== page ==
--Plumines en oro de 14 quilates, rodiados.
--Puntos F y M ligeramente flexibles.

Este es el plumín de estas plumas maki-e con la salvedad del material. El de la foto es oro de 18 quilates y las que aquí describo (modelos FD-3MP) emplean oro de 14 quilates.

--Anillos decorativos y prendedor rodiados.
--Llenado por cartucho y conversor.
--Capuchón a presión.
--Motivos maki-e más modernos que en los anteriores. En las nuevas se trata de patrones repetitivos.
--Precio en Japón sin impuestos (según catálogo): JPY 30000.

Los modelos anteriores –que no desaparecen del mercado— que comparten forma y tamaño con estas novedades tienen los plumines y la decoración en oro y su precio es de JPY 20000.

Foto extraída del catálogo de novedades de otoño de 2010 de Pilot. Pluma, bolígrafo y portaminas modelos Custom Heritage 912.

La segunda novedad, también disponible en los comercios ahora mismo, es el modelo Custom Heritage 912 (FKVH-2MR). A efectos prácticos, esta pluma es una Custom 742 con algunas variaciones:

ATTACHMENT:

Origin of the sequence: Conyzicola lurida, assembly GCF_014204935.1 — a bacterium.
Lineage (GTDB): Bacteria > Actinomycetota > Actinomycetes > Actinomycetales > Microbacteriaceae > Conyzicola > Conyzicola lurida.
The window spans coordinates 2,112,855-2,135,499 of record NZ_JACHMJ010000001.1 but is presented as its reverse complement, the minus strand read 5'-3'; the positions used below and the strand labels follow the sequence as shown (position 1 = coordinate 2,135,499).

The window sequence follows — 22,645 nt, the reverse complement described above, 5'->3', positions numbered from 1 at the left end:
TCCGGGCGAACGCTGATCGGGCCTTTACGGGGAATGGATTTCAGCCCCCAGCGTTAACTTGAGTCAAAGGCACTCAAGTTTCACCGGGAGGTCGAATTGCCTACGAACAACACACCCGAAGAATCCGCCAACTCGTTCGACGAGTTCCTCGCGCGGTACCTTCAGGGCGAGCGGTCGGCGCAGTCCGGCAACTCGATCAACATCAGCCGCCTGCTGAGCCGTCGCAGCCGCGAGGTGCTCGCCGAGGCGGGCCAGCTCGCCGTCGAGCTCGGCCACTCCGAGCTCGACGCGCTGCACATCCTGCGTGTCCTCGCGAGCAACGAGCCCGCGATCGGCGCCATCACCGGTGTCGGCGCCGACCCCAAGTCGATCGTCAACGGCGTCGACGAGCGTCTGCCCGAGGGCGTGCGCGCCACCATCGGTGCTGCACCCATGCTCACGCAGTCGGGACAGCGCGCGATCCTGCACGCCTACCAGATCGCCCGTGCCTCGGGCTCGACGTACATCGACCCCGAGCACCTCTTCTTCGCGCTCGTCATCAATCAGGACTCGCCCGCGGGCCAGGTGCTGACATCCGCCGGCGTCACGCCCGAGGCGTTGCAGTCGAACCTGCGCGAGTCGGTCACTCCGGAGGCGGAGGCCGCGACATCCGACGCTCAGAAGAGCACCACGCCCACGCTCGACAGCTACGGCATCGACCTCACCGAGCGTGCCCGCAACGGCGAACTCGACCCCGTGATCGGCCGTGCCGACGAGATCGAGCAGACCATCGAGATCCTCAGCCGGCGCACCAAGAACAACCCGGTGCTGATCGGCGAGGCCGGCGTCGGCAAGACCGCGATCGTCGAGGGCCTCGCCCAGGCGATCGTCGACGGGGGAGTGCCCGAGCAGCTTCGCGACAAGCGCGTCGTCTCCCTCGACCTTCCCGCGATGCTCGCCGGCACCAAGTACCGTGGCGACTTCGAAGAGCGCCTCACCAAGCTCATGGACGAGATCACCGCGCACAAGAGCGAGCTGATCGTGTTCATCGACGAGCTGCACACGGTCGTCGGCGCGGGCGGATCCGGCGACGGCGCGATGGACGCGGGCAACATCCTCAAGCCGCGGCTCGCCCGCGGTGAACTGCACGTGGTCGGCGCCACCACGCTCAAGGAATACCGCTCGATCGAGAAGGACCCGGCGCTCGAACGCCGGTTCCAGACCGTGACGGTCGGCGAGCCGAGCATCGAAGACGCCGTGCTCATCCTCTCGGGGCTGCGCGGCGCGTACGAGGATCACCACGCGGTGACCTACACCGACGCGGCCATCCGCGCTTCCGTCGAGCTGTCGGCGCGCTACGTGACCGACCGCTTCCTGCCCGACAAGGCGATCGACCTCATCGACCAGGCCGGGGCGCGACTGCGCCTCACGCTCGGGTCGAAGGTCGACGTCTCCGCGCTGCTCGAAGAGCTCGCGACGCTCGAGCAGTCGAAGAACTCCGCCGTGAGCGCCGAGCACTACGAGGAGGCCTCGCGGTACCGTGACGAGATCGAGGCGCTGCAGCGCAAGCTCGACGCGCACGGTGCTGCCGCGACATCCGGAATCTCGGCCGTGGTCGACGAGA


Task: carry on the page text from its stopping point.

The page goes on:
--Plumines en oro de 14 K en tamaño 10, rodiado (la 742 los lleva en color oro).
--Puntos disponibles: los 15 plumines de tamaño 10 de Pilot. Desde el EF al "coarse", lo que incluye los menos habituales: "falcon", musical, “posting”, “stub”, “waverly”…

Plumín musical de una Custom 742. La Custom Heritage 912 puede montar este mismo plumín, pero en acabado rodiado.

--Prendedor y anillos rodiados.
--Llenado por cartucho y conversor.
--Color negro.
--Capuchón a rosca.
--Extremos achatados.
--Precio en Japón: JPY 20000, lo mismo que la Custom 742.

Foto extraída del catálogo de novedades de otoño de 2010 de Pilot. Pluma modelo Custom Heritage 92 (FKVH-15SRS).